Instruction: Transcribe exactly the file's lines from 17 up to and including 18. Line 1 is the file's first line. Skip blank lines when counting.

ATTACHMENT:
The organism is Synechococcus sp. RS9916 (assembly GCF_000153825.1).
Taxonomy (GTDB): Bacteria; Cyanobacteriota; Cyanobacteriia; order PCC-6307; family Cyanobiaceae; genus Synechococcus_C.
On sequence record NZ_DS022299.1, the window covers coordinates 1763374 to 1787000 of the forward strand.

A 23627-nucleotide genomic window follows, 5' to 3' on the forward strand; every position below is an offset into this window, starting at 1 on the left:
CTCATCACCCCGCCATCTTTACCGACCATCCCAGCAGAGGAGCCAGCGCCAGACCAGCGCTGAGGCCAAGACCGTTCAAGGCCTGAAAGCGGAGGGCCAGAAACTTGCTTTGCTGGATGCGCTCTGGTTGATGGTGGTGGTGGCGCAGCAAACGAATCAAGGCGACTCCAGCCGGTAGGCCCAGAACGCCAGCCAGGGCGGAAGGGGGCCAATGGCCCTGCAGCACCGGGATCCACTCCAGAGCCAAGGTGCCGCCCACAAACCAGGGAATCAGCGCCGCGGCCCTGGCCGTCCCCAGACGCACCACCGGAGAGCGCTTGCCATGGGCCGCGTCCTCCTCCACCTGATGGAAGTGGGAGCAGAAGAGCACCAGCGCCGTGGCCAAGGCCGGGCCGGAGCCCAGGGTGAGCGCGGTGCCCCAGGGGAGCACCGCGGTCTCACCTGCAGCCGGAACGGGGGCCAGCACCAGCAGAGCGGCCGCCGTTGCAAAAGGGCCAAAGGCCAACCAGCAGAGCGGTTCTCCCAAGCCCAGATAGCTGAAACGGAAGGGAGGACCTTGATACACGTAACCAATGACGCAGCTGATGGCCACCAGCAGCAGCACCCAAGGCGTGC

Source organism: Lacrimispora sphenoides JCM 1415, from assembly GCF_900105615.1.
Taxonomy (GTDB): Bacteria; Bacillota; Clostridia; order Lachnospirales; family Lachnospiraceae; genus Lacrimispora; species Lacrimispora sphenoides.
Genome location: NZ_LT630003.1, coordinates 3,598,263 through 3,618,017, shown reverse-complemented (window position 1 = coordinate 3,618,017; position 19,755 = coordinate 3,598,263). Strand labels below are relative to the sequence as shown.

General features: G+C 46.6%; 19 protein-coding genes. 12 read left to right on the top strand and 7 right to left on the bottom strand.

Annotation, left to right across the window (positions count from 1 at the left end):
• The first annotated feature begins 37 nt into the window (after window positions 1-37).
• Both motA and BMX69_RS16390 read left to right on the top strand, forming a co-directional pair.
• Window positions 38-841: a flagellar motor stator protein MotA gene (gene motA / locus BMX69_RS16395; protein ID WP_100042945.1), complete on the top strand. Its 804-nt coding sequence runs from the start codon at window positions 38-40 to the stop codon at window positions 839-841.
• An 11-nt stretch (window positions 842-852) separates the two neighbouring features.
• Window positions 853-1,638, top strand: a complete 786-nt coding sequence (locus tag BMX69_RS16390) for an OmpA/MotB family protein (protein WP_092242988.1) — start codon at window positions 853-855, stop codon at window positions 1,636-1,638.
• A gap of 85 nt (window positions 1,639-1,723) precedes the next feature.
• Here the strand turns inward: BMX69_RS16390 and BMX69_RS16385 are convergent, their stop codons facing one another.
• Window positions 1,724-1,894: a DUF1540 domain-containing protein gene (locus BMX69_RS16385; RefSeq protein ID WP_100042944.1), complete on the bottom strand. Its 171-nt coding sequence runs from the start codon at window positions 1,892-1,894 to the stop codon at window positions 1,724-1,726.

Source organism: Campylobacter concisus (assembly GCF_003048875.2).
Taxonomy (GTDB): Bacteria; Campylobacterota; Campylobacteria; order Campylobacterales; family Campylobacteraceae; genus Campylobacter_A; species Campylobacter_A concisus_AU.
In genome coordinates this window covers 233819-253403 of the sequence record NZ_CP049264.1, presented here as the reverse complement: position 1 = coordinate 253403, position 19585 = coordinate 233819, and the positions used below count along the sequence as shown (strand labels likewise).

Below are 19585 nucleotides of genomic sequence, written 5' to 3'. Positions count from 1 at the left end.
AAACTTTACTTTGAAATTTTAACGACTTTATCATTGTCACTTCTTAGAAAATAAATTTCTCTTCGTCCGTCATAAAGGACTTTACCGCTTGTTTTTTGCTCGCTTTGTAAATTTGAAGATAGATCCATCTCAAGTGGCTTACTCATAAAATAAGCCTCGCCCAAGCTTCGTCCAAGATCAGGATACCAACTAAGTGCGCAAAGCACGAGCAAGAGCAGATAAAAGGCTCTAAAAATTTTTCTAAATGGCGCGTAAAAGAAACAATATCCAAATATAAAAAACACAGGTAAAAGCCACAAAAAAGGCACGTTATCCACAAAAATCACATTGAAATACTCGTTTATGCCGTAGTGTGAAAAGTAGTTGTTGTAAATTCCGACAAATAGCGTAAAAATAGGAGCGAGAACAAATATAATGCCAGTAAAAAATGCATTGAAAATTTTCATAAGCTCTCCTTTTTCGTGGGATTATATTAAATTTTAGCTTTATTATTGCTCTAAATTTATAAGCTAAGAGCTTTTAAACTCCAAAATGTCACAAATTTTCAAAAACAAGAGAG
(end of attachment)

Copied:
• Here the strand turns inward: BMX69_RS16390 and BMX69_RS16385 are convergent, their stop codons facing one another.
• Window positions 1,724-1,894: a DUF1540 domain-containing protein gene (locus BMX69_RS16385; RefSeq protein ID WP_100042944.1), complete on the bottom strand. Its 171-nt coding sequence runs from the start codon at window positions 1,892-1,894 to the stop codon at window positions 1,724-1,726.